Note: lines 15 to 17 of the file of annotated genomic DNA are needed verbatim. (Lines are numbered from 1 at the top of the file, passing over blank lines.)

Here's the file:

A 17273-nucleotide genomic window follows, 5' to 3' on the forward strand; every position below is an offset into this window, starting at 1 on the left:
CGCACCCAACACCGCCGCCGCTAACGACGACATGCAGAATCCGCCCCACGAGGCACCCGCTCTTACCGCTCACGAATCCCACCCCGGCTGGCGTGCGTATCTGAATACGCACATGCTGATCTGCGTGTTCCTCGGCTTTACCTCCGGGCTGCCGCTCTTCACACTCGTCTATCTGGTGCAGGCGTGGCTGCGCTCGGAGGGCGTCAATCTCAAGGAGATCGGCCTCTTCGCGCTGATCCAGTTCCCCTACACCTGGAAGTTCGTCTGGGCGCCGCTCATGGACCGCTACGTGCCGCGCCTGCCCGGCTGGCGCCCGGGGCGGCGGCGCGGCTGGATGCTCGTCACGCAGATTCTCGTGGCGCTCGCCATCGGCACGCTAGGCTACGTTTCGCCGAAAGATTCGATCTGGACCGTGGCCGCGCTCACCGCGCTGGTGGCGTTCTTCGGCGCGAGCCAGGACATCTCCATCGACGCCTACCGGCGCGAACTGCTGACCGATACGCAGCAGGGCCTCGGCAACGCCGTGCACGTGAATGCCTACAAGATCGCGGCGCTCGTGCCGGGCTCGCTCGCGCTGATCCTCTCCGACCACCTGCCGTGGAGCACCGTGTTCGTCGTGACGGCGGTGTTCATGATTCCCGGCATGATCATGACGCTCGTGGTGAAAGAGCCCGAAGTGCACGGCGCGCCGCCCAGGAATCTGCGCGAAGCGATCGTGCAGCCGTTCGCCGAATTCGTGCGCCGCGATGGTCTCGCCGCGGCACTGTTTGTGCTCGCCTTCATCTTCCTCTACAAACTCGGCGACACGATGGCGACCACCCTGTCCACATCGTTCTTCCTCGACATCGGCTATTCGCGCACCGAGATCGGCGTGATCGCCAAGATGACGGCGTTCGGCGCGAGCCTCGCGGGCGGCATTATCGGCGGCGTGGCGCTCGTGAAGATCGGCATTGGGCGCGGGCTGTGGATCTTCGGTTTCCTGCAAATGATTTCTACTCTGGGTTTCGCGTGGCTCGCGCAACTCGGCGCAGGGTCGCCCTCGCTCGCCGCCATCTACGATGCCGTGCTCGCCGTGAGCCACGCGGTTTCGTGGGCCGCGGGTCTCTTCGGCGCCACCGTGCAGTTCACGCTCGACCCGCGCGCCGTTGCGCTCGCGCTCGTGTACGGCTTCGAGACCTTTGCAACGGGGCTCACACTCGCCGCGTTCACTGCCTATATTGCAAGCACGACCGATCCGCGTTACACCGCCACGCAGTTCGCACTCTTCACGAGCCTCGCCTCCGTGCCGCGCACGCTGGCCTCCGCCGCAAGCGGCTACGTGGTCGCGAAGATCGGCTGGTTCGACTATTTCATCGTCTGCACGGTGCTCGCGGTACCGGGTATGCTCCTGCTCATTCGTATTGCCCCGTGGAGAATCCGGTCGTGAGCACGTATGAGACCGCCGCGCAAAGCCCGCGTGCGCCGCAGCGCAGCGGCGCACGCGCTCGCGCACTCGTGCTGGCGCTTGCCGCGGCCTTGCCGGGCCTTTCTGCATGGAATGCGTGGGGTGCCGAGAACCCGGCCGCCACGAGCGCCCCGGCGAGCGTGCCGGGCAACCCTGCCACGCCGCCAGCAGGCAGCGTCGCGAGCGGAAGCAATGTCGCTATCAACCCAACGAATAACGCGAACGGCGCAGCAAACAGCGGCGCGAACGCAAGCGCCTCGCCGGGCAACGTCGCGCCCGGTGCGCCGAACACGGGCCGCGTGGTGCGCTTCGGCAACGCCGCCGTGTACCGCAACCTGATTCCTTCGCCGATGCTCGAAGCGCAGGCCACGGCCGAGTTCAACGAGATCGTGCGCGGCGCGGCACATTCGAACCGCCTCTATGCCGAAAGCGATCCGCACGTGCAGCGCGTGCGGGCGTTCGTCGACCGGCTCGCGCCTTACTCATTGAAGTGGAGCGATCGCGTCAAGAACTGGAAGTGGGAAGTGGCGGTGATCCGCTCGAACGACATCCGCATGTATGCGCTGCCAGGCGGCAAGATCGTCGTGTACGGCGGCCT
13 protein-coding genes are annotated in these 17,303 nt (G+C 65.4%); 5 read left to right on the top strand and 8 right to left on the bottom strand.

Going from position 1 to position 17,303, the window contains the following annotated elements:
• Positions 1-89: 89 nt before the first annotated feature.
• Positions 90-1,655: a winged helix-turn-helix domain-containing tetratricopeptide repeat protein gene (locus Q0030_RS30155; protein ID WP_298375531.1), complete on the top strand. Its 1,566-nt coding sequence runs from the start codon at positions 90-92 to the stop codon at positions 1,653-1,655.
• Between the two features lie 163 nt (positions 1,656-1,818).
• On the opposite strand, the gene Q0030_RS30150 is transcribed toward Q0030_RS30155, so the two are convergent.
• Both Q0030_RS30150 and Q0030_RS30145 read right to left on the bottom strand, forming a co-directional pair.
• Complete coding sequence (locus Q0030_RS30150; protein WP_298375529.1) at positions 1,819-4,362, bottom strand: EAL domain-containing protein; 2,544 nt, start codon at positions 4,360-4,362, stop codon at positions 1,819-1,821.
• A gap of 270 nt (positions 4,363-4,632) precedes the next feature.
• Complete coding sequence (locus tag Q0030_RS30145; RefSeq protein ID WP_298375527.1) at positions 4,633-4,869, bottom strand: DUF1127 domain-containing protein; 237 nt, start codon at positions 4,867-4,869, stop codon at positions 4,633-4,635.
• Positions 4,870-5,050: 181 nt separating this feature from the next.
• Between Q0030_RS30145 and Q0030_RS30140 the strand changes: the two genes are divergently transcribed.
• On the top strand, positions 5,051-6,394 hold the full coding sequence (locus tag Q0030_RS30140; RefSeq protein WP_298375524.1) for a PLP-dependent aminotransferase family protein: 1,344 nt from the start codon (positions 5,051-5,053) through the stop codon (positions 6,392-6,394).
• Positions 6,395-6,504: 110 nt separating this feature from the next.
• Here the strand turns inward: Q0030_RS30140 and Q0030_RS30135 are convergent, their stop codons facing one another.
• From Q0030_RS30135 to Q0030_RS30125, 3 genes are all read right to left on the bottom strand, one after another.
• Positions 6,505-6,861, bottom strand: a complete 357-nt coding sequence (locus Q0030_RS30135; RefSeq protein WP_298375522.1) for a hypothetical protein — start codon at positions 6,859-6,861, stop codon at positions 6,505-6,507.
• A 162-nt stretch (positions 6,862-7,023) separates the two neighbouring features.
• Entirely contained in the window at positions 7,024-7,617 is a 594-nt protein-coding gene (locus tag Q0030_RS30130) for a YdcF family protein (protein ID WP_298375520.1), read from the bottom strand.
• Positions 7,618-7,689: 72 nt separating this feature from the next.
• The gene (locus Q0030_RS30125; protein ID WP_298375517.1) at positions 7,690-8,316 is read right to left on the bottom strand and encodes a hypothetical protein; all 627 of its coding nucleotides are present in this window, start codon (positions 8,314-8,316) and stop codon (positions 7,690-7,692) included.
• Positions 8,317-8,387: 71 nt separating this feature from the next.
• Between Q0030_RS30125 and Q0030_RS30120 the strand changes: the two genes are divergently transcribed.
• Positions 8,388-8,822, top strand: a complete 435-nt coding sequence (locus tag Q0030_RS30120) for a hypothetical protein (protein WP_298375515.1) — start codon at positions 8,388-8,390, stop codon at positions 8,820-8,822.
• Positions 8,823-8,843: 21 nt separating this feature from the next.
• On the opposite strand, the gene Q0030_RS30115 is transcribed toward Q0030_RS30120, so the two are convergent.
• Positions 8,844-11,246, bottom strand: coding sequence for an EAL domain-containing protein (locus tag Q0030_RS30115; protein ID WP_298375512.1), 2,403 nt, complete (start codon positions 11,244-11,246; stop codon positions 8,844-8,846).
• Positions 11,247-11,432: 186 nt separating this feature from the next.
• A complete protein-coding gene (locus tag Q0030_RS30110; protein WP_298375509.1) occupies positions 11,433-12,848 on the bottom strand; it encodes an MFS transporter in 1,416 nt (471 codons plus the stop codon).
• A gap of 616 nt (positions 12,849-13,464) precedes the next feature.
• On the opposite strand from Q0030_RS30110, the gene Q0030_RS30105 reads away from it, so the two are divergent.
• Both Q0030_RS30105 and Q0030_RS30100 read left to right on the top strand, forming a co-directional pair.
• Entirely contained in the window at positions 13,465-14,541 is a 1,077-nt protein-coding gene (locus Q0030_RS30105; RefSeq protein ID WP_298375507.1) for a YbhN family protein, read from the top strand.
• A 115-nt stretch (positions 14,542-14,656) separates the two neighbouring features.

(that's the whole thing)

• On the top strand, positions 5,051-6,394 hold the full coding sequence (locus tag Q0030_RS30140; RefSeq protein WP_298375524.1) for a PLP-dependent aminotransferase family protein: 1,344 nt from the start codon (positions 5,051-5,053) through the stop codon (positions 6,392-6,394).
• Positions 6,395-6,504: 110 nt separating this feature from the next.
• Here the strand turns inward: Q0030_RS30140 and Q0030_RS30135 are convergent, their stop codons facing one another.